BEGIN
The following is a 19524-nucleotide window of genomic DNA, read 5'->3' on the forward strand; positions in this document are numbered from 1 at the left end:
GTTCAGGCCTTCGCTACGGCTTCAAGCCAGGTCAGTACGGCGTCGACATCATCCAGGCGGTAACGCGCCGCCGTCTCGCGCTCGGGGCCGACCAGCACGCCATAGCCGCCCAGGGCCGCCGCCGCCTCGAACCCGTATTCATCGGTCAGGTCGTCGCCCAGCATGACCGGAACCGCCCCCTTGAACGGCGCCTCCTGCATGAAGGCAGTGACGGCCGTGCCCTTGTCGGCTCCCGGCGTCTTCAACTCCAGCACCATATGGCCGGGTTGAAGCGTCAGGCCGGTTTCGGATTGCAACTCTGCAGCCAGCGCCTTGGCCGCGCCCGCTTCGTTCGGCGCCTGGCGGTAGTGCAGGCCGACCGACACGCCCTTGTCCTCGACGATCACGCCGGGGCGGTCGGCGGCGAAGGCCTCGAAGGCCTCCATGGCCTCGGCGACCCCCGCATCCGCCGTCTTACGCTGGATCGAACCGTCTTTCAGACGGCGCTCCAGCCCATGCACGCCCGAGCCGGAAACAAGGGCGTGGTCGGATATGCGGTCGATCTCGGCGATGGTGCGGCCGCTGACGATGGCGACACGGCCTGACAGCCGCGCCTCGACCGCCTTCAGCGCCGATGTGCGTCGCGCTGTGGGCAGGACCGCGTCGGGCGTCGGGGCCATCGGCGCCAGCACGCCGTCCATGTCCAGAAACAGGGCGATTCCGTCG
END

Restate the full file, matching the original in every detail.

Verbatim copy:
The following is a 19524-nucleotide window of genomic DNA, read 5'->3' on the forward strand; positions in this document are numbered from 1 at the left end:
GTTCAGGCCTTCGCTACGGCTTCAAGCCAGGTCAGTACGGCGTCGACATCATCCAGGCGGTAACGCGCCGCCGTCTCGCGCTCGGGGCCGACCAGCACGCCATAGCCGCCCAGGGCCGCCGCCGCCTCGAACCCGTATTCATCGGTCAGGTCGTCGCCCAGCATGACCGGAACCGCCCCCTTGAACGGCGCCTCCTGCATGAAGGCAGTGACGGCCGTGCCCTTGTCGGCTCCCGGCGTCTTCAACTCCAGCACCATATGGCCGGGTTGAAGCGTCAGGCCGGTTTCGGATTGCAACTCTGCAGCCAGCGCCTTGGCCGCGCCCGCTTCGTTCGGCGCCTGGCGGTAGTGCAGGCCGACCGACACGCCCTTGTCCTCGACGATCACGCCGGGGCGGTCGGCGGCGAAGGCCTCGAAGGCCTCCATGGCCTCGGCGACCCCCGCATCCGCCGTCTTACGCTGGATCGAACCGTCTTTCAGACGGCGCTCCAGCCCATGCACGCCCGAGCCGGAAACAAGGGCGTGGTCGGATATGCGGTCGATCTCGGCGATGGTGCGGCCGCTGACGATGGCGACACGGCCTGACAGCCGCGCCTCGACCGCCTTCAGCGCCGATGTGCGTCGCGCTGTGGGCAGGACCGCGTCGGGCGTCGGGGCCATCGGCGCCAGCACGCCGTCCATGTCCAGAAACAGGGCGATTCCGTCG